Vclay and Vshale: the amount of clay mineral in a rock unit. This is different from the Vshale, which is the amount of shale in a rock unit. Vclay can be estimated from Vshale if the amount of clay per given volume of shale has already be established of a given region.
Bulk density: the density of a rock unit and the fluid it contains
Vertical seismic profiling: this is the acquisition of seismic from a well; usually the geophone and receiver are placed in hole and on surface. This can help refine existing seismic while (seismic while drilling – SWD) or after drilling (4-D seismic).
Coring refers to the process of cutting through a rock body in a cylindrical manner in order to extract a sample of the rock from the formation. A core is the sample of rock cut, which is removed from the wellbore during the drilling programme and after the core phase has been drilled through. It is probably the only physical representation of the formation, albeit in limited size.
A core provides:
A core can either be vertical, horizontal or lateral (side wall core). The wireline rotary method can catch several (up to 40 or more) sidewall samples in one run, but isb limited in that it is taken from the sidewall which may be invaded or flushed – also often damaged.
Aim of witnessing a core job is to ensure a safe, best quality log and maximize recovery and efficiency of the coring process. These is assessed by:
Recovery = core cut per recovered at surface
Efficiency = cut per barrel length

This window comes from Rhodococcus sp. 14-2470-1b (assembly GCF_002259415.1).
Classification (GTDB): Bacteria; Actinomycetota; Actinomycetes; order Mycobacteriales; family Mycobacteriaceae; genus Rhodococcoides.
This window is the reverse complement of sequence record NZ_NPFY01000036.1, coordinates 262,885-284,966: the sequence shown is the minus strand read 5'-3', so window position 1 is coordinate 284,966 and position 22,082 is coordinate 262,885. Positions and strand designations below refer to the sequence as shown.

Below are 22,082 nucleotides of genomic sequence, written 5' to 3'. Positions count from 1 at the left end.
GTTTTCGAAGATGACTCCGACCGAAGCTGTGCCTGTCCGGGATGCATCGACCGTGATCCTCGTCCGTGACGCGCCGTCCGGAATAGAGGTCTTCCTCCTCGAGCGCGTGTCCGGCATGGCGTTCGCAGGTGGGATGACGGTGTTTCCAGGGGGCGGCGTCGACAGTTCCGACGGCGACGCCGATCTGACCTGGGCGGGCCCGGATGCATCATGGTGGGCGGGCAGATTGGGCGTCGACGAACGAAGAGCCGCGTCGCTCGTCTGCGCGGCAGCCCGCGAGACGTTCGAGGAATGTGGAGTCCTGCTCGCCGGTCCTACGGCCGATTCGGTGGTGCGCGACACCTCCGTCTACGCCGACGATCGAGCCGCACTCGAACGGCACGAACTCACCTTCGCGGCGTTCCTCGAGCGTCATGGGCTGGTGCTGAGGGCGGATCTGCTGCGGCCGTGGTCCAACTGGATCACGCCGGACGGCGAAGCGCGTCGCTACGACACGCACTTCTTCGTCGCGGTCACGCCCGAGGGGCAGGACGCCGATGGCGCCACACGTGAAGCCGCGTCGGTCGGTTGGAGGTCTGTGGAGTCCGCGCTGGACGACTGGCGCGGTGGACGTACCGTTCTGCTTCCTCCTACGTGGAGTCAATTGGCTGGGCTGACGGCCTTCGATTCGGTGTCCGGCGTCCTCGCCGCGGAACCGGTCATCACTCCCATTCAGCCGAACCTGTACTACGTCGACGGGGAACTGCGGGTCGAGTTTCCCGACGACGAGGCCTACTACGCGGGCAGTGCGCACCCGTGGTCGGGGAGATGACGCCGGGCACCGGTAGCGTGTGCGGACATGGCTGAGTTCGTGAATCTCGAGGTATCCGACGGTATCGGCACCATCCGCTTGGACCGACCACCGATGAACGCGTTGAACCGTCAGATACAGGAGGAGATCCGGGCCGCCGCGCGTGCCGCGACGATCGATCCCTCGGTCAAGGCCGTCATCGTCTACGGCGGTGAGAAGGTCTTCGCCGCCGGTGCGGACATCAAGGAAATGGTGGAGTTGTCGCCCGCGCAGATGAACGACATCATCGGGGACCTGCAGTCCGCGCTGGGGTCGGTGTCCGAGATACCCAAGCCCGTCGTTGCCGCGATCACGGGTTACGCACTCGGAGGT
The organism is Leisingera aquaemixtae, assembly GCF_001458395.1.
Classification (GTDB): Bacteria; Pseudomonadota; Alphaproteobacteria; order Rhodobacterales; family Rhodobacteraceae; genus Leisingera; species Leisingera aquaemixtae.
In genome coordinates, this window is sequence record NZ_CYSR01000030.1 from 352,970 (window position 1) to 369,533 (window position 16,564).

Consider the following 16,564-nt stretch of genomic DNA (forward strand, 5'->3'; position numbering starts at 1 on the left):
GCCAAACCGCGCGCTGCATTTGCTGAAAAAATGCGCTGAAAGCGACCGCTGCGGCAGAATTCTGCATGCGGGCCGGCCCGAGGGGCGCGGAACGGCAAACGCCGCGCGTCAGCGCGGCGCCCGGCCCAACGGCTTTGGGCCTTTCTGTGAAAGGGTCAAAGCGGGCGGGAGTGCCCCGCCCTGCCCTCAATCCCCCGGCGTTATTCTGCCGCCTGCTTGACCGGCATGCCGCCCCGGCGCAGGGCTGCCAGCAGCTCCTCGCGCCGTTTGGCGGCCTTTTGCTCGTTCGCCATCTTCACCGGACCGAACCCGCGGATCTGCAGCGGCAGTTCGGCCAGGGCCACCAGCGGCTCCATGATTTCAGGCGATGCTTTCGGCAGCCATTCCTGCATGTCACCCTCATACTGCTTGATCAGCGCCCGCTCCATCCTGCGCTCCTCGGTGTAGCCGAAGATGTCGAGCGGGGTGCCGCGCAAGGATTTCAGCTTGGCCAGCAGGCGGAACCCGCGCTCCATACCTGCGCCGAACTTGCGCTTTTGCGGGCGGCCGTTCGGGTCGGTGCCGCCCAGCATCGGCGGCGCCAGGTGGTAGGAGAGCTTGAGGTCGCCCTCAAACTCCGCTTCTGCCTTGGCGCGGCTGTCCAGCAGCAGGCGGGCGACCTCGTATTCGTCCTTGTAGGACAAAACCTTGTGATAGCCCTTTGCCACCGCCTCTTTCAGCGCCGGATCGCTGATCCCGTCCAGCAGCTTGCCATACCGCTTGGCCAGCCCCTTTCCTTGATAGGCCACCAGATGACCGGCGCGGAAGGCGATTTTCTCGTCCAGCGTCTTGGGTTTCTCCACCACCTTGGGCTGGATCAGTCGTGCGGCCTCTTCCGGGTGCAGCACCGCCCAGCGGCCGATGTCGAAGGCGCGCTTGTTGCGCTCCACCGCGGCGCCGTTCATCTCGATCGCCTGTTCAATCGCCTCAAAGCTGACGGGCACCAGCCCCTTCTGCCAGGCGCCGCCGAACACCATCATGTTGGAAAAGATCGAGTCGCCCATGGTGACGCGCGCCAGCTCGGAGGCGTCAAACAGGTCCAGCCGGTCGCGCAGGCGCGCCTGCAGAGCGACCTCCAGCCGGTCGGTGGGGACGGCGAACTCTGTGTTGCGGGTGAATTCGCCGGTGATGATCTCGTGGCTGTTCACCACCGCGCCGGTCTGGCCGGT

Usability = amount of core that can be (plugged) used for core analyses
Among the coring technology providers in the industry include:
Most of the core companies offer similar technologies, with slight variation. In general core service merit there relatively low additional cost when job is well done. The aim is to obtain a good quality core that maximizes the amount recovered to the length of barrel run.
Core data interpretation
Uses and application of core data is a very wide area, and what you can do with it depends on zhat you want and the need to invest and use the right methods. Data interpretation could be done inhouse in the company or subs to a consultancy or the core company.
Just to name a few major areas, cores can be used to evaluate:
Structural trends, fractures and tectonics
Reservoir properties, compartmentalization and nature of fluids
For seal evaluation, shaliness and sandiness of units, Shale Gauge Ratio determination
Other Geochemical and petrophyhysical evaluation
For the oil company, the ultimate aim will be to determine the OIP, the core gives them the real data and real lithology.